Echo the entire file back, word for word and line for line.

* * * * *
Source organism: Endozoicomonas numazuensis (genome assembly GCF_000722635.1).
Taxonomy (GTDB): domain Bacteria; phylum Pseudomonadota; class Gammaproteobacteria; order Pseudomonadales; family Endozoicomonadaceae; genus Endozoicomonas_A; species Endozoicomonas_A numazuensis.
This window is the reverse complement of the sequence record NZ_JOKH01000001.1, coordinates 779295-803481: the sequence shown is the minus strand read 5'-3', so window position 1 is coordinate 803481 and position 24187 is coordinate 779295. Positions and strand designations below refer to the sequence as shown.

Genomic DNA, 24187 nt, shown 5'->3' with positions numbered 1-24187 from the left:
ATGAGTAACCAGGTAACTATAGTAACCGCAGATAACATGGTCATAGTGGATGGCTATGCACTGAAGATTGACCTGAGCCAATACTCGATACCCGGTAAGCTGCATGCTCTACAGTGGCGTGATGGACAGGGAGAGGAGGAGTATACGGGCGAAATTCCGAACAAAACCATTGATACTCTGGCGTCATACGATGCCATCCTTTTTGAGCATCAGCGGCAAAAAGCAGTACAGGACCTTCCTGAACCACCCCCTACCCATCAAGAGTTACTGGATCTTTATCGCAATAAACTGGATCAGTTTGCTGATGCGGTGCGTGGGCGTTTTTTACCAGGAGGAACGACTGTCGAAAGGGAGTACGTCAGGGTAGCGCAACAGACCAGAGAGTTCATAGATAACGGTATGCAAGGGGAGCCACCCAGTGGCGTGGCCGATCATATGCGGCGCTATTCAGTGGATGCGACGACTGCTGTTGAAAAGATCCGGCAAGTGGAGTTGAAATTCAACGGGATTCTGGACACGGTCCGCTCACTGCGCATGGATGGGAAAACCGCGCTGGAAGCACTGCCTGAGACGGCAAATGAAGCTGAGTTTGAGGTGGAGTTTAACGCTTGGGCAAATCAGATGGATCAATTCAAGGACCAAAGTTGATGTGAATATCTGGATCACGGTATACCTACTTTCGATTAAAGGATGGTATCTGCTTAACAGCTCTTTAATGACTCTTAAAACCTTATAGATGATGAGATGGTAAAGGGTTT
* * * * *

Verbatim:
Source organism: Endozoicomonas numazuensis (genome assembly GCF_000722635.1).
Taxonomy (GTDB): domain Bacteria; phylum Pseudomonadota; class Gammaproteobacteria; order Pseudomonadales; family Endozoicomonadaceae; genus Endozoicomonas_A; species Endozoicomonas_A numazuensis.
This window is the reverse complement of the sequence record NZ_JOKH01000001.1, coordinates 779295-803481: the sequence shown is the minus strand read 5'-3', so window position 1 is coordinate 803481 and position 24187 is coordinate 779295. Positions and strand designations below refer to the sequence as shown.

Genomic DNA, 24187 nt, shown 5'->3' with positions numbered 1-24187 from the left:
ATGAGTAACCAGGTAACTATAGTAACCGCAGATAACATGGTCATAGTGGATGGCTATGCACTGAAGATTGACCTGAGCCAATACTCGATACCCGGTAAGCTGCATGCTCTACAGTGGCGTGATGGACAGGGAGAGGAGGAGTATACGGGCGAAATTCCGAACAAAACCATTGATACTCTGGCGTCATACGATGCCATCCTTTTTGAGCATCAGCGGCAAAAAGCAGTACAGGACCTTCCTGAACCACCCCCTACCCATCAAGAGTTACTGGATCTTTATCGCAATAAACTGGATCAGTTTGCTGATGCGGTGCGTGGGCGTTTTTTACCAGGAGGAACGACTGTCGAAAGGGAGTACGTCAGGGTAGCGCAACAGACCAGAGAGTTCATAGATAACGGTATGCAAGGGGAGCCACCCAGTGGCGTGGCCGATCATATGCGGCGCTATTCAGTGGATGCGACGACTGCTGTTGAAAAGATCCGGCAAGTGGAGTTGAAATTCAACGGGATTCTGGACACGGTCCGCTCACTGCGCATGGATGGGAAAACCGCGCTGGAAGCACTGCCTGAGACGGCAAATGAAGCTGAGTTTGAGGTGGAGTTTAACGCTTGGGCAAATCAGATGGATCAATTCAAGGACCAAAGTTGATGTGAATATCTGGATCACGGTATACCTACTTTCGATTAAAGGATGGTATCTGCTTAACAGCTCTTTAATGACTCTTAAAACCTTATAGATGATGAGATGGTAAAGGGTTT